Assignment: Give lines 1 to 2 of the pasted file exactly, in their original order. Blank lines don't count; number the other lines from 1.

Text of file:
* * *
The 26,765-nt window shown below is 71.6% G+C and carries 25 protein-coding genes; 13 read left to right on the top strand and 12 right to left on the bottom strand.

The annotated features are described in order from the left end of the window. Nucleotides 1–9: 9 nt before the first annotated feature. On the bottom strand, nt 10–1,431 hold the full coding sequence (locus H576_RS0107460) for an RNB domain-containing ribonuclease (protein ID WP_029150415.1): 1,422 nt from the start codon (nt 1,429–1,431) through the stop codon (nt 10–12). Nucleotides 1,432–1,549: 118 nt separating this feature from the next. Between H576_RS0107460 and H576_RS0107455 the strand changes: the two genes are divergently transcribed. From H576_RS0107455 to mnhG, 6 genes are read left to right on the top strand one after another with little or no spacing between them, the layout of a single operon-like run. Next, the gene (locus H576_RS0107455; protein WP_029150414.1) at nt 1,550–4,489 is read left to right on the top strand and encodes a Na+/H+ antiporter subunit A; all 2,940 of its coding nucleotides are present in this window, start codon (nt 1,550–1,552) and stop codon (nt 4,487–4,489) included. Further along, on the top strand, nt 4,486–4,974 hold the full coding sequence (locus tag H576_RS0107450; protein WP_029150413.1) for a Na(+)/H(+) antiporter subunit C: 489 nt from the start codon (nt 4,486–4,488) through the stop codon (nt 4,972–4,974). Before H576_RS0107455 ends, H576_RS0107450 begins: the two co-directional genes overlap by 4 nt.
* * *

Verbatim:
The 26,765-nt window shown below is 71.6% G+C and carries 25 protein-coding genes; 13 read left to right on the top strand and 12 right to left on the bottom strand.

The annotated features are described in order from the left end of the window. Nucleotides 1–9: 9 nt before the first annotated feature. On the bottom strand, nt 10–1,431 hold the full coding sequence (locus H576_RS0107460) for an RNB domain-containing ribonuclease (protein ID WP_029150415.1): 1,422 nt from the start codon (nt 1,429–1,431) through the stop codon (nt 10–12). Nucleotides 1,432–1,549: 118 nt separating this feature from the next. Between H576_RS0107460 and H576_RS0107455 the strand changes: the two genes are divergently transcribed. From H576_RS0107455 to mnhG, 6 genes are read left to right on the top strand one after another with little or no spacing between them, the layout of a single operon-like run. Next, the gene (locus H576_RS0107455; protein WP_029150414.1) at nt 1,550–4,489 is read left to right on the top strand and encodes a Na+/H+ antiporter subunit A; all 2,940 of its coding nucleotides are present in this window, start codon (nt 1,550–1,552) and stop codon (nt 4,487–4,489) included. Further along, on the top strand, nt 4,486–4,974 hold the full coding sequence (locus tag H576_RS0107450; protein WP_029150413.1) for a Na(+)/H(+) antiporter subunit C: 489 nt from the start codon (nt 4,486–4,488) through the stop codon (nt 4,972–4,974). Before H576_RS0107455 ends, H576_RS0107450 begins: the two co-directional genes overlap by 4 nt.